It’s very *encouraging* for sure.

Bruce Charlton said...

@L - Yes, indeed. I think Arkle takes seriously that since God is creator, this world as-it-is must reflect what he wants - and since God loves us, this world must be best for us specifically, individually (overall and ultimately). This allows us to 'reverse engineer' (to a significant, but not complete, extent) what God wants from us (specifically), from what he has provided for us.

Francis Berger said...

These are great insights from Arkle. Some of it overlaps with Berdyaev's concepts of the God-Man and the relationship between God and the God-Man, but I find Arkle's explanations and descriptions of this dynamic in this excerpt far more approachable and inspirational (the same applies to the notes you have added).

Now excuse me while I go read "The Resolution of Grief" on your William Arkle blog.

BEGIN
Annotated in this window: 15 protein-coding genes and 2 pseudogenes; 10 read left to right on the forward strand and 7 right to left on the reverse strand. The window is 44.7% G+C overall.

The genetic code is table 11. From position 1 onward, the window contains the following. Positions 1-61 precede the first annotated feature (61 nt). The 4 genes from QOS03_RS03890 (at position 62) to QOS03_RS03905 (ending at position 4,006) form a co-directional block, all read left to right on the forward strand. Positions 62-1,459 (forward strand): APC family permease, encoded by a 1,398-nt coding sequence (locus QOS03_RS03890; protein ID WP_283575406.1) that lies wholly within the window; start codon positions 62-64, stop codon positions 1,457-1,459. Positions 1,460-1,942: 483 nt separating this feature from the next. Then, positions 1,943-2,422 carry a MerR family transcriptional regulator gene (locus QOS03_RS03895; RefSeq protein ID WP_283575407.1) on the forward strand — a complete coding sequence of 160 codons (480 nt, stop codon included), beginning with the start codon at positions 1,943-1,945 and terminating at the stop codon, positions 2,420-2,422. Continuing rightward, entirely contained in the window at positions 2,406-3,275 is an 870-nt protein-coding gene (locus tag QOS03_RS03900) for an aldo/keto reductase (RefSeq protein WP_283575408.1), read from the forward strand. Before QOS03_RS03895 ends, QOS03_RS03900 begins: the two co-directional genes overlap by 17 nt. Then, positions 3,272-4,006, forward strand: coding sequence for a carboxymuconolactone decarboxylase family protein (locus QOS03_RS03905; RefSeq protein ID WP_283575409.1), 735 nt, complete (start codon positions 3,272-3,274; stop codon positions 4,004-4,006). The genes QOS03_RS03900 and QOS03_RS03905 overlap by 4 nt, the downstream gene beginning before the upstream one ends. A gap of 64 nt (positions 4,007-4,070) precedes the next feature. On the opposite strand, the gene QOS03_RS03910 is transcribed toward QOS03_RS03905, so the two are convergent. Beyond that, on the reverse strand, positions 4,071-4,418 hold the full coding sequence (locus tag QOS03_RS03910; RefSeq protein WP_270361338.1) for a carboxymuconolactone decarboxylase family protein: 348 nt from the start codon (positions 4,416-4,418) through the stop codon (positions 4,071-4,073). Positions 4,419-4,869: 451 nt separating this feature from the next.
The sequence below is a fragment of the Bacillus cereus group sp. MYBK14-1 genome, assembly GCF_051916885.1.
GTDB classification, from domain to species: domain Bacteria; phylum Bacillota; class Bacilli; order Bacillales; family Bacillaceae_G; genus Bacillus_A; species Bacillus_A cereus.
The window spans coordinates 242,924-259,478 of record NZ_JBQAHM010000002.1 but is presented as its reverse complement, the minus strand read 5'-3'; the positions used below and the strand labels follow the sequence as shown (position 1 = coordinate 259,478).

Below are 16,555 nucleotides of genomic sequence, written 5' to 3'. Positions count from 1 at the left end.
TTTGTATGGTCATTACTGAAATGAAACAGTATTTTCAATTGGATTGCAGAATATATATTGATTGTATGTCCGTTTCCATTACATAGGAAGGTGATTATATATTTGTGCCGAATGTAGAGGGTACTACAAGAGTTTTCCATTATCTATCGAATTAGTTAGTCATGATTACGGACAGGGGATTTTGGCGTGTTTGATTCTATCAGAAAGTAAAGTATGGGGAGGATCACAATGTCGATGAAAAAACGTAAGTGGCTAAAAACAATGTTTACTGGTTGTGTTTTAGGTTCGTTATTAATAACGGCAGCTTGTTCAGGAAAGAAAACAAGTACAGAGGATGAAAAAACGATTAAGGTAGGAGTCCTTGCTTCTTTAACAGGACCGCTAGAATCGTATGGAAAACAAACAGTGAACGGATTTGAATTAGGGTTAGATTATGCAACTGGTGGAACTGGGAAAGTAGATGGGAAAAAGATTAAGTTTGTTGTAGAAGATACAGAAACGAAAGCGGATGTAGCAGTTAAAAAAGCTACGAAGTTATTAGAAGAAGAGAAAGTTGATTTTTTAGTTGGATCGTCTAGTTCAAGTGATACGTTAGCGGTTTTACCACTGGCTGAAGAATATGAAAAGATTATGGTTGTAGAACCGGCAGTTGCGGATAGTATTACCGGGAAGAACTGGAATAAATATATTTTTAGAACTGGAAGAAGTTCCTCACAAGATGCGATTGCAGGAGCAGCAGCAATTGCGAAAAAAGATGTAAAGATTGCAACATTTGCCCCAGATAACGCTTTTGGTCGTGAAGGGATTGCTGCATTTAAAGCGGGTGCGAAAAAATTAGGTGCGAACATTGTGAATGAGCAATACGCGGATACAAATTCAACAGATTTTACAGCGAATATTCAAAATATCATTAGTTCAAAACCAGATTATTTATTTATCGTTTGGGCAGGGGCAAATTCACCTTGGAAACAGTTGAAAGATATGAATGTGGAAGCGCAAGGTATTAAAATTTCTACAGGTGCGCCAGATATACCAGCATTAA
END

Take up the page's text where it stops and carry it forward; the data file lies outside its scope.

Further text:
Bruce Charlton said...

@Francis - You can still get secondhand copies of The Great Gift, including this and several other marvellous essays, at a very reasonable price from Amazon and the like.

David Smith said...

Entirely consistent with Thomas Troward's "Bible Mystery and Bible Meaning" from a century ago.

Enough Smart People keep saying the same thing...there might be something to it!

David Smith said...

@Francis - I got a copy for my daughter in Canada from Abebooks.co.uk - they still have lots of copies starting at about 8 pounds:

Francis Berger said...

@Bruce @ David Smith - Thanks for the information, gentlemen. I shall treat myself to an early Christmas gift.

TheDoctorofOdoIsland said...

I've wondered from time to time how you feel about Arkle's relative optimism about the cosmos, where a Satan or source of elemental evil does not play a large role, versus your own writings where the world's systematic corruption by demonic forces is a prominent theme.
- Carter Craft

Bruce Charlton said...

@Carter. I think Arkle did not dwell-on the subject of purposive evil; he did acknowledge its reality, but considered it to be rare.

I think this was effective for him because he realised that Heaven was not wanted by many people. He was very "tough" about people who chose other purposes, in the sense that he assumed they would get what they wanted (subjectively)- Nirvana, unconsciousness...